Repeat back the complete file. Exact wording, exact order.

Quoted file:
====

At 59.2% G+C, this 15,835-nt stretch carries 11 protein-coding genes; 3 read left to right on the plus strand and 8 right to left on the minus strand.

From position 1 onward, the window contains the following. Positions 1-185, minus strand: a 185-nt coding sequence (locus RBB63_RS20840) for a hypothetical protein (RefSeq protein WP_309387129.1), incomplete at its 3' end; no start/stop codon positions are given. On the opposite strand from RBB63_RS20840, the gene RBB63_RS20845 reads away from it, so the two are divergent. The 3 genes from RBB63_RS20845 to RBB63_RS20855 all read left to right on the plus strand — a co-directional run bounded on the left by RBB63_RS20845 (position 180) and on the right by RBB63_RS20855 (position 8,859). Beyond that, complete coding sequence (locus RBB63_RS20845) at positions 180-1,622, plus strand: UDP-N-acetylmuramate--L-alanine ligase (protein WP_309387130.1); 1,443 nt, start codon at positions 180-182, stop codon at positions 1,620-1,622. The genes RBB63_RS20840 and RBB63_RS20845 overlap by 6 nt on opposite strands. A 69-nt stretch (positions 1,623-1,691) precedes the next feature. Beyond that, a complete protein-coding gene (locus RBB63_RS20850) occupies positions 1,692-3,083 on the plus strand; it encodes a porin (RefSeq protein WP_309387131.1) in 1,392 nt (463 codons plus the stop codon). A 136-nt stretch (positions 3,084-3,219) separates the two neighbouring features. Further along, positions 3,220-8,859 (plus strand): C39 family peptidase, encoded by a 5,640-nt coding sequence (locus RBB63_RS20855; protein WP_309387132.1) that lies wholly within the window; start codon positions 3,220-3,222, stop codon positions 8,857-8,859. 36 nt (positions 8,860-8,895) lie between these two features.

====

At 59.2% G+C, this 15,835-nt stretch carries 11 protein-coding genes; 3 read left to right on the plus strand and 8 right to left on the minus strand.

From position 1 onward, the window contains the following. Positions 1-185, minus strand: a 185-nt coding sequence (locus RBB63_RS20840) for a hypothetical protein (RefSeq protein WP_309387129.1), incomplete at its 3' end; no start/stop codon positions are given. On the opposite strand from RBB63_RS20840, the gene RBB63_RS20845 reads away from it, so the two are divergent. The 3 genes from RBB63_RS20845 to RBB63_RS20855 all read left to right on the plus strand — a co-directional run bounded on the left by RBB63_RS20845 (position 180) and on the right by RBB63_RS20855 (position 8,859). Beyond that, complete coding sequence (locus RBB63_RS20845) at positions 180-1,622, plus strand: UDP-N-acetylmuramate--L-alanine ligase (protein WP_309387130.1); 1,443 nt, start codon at positions 180-182, stop codon at positions 1,620-1,622. The genes RBB63_RS20840 and RBB63_RS20845 overlap by 6 nt on opposite strands. A 69-nt stretch (positions 1,623-1,691) precedes the next feature. Beyond that, a complete protein-coding gene (locus RBB63_RS20850) occupies positions 1,692-3,083 on the plus strand; it encodes a porin (RefSeq protein WP_309387131.1) in 1,392 nt (463 codons plus the stop codon). A 136-nt stretch (positions 3,084-3,219) separates the two neighbouring features. Further along, positions 3,220-8,859 (plus strand): C39 family peptidase, encoded by a 5,640-nt coding sequence (locus RBB63_RS20855; protein WP_309387132.1) that lies wholly within the window; start codon positions 3,220-3,222, stop codon positions 8,857-8,859. 36 nt (positions 8,860-8,895) lie between these two features.